A kind winter thus far in the UK

What a difference a year makes. At this midway point through Meteorological winter 2016/17, the weather so far has been much kinder than last year. December 2015 was horrendously mild, bad for wildlife in that most things were out of sync, the natural world in the UK at least didn’t know whether it was coming or going.

 

It was also bad for farming at this stage last winter, crops and grass were growing vigorously, and diseases and pests were prevalent, meaning more chemical expenditure down the line for struggling farming communities. We need winters like those of former years to return occasionally to restore some balance.

 

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This one thus far has seen a very typical Temperature setup locally with a reasonable tally of Air frosts when skies cleared by night, although precipitation has been somewhat with December proving very dry when compared to the average as the image below states.

 

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Personal Weather Station Monthly Climatological Summary for December 2016

 

As you’ll notice upon reading the above article from the Newbury Weekly News dated January 14th, 2016, phenology events, i.e., those signs from nature bore no resemblance to most years past, way before climate change processes steadfastly took a grip on things. The winter of 2016/17 thus far has been kinder to the farming community and consequently nature itself, as far as I am aware from what I’ve read and heard about in the press. Here’s to the rest of the winter, playing ball too then. I do feel for our European neighbours, though. January 2017, in particular, has so far seen brutal cold in a significant number of places as the following link to a recent BBC article indicates.

 

Icy weather in Europe causes more hardship and chaos

 

A couple of phenology events which need updating to my records database are the 1st instance of flowering Hazel catkins on the 15th January and 1st flowering Snowdrops around about the 13th January.

 

As ever, you can continue to access my Facebook updates by clicking on the Red Admiral butterfly icon below.

naturestimeline Education services – “A conservation professional sharing his personal perspective on breaking news stories from the world of nature alongside his own accounts from the field.”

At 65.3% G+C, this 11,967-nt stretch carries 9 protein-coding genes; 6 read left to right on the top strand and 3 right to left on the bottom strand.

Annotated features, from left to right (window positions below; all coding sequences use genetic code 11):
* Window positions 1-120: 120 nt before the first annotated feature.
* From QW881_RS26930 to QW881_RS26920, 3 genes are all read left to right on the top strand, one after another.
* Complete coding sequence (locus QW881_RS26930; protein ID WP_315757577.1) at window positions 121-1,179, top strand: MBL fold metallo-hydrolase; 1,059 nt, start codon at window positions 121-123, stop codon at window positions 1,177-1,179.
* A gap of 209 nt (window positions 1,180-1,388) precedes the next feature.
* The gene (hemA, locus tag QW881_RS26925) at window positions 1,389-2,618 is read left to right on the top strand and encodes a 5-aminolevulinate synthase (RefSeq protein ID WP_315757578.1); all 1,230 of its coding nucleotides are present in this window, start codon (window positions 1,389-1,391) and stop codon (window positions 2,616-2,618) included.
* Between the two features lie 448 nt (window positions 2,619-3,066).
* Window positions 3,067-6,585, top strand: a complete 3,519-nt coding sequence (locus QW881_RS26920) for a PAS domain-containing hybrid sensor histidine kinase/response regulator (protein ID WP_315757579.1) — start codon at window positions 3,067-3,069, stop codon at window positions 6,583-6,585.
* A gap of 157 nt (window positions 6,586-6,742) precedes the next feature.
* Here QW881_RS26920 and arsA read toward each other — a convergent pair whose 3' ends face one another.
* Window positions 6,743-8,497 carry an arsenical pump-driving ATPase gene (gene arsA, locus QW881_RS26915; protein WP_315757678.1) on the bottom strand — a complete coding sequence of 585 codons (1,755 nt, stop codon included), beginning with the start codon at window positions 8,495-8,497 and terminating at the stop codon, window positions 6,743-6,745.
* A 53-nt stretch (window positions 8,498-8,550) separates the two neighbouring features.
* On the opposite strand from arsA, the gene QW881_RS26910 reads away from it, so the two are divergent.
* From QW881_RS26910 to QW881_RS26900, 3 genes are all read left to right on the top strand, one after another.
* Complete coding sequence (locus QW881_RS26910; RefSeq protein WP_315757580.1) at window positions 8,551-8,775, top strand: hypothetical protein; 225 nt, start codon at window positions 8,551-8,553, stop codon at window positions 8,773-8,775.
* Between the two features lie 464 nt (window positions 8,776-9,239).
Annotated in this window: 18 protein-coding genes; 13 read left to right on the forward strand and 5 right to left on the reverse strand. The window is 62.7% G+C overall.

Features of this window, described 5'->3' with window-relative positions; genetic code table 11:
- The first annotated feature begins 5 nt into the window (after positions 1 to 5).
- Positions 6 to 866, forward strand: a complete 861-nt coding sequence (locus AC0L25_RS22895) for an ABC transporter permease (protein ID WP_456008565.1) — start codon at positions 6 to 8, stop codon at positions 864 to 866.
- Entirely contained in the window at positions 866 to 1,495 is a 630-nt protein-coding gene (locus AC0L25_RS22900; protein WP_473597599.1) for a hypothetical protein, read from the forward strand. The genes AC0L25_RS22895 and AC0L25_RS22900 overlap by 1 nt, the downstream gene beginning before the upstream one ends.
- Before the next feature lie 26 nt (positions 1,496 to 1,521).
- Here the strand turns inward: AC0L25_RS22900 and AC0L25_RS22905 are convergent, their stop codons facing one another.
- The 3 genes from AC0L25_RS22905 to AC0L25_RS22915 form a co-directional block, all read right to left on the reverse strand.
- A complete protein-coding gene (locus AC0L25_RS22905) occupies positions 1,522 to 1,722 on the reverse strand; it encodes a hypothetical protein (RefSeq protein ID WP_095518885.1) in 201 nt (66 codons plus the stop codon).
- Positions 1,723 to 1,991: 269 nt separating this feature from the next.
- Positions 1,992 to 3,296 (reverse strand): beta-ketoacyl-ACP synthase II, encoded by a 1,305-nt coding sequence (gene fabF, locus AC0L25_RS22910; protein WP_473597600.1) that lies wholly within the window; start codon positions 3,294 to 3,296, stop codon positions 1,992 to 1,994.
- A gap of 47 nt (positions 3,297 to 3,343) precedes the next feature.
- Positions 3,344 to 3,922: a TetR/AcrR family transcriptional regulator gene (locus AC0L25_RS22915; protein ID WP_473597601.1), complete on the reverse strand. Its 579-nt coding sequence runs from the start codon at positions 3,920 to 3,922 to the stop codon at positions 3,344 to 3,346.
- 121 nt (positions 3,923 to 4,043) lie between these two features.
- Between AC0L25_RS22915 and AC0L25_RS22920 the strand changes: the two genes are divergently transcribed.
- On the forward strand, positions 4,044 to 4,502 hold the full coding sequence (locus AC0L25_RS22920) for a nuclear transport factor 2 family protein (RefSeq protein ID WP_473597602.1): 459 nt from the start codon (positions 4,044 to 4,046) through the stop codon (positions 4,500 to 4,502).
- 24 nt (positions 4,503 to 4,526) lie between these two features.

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From autumn to spring in December 1806

December 2015 is most definitely an odd one. With its weather statistics and Natural World tales, it is certainly becoming one for the history books. Although, it is worth noting that we have been here before, as this example from 1806 shows, courtesy of the wonderful Wanstead Meteo blog. Of course, my current mean Temperatures of 5.4c above average could and perhaps should still be viewed as rather concerning.

Wanstead Meteo

When I was writing up my winter forecast I came across an analogue that was very similar to what seems to be unfolding this December.

The River Lea close to where Luke Howard's laboratory stood by wanstead_meteo The River Lea close to where Luke Howard’s laboratory stood

Luke Howard, in his first volume of The Climate of London, describes a very warm December that followed on from a warm November that fooled flora and fauna into thinking spring had begun early.

Howard’s statistics are very high: a November mean of 9.5C while December was 9.3C. CET that November was 2.3C above average while December was 3.3C above average. A slightly wetter than average was followed by a very wet December – over 250% the monthly average caused the River Lea to burst its banks in several places

“The catkins of the filberts expanded prematurely. On December 25th a hedge sparrow’s nest was taken at Doveridge, Derbyshire, with four eggs and…

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The images you may well have missed

Knowing that not everyone is on Facebook, here is the latest naturestimeline imagery in all its glory or not, as the case may be.

A lightning bolt captured on film, look carefully towards the Left Hand side.
FOR THOSE NOT ON FACEBOOK – A lightning bolt captured on film, look carefully towards the Left Hand side slightly above the overhead wires.
A photo FAIL. This image is more representative of my efforts in capturing a lightning bolt.
FOR THOSE NOT ON FACEBOOK – A photo FAIL. This image is more representative of my efforts in capturing a lightning bolt.
A Silver-washed Fritillary butterfly - the valesina subspecies.
FOR THOSE NOT ON FACEBOOK – A Silver-washed Fritillary butterfly – the valesina subspecies.
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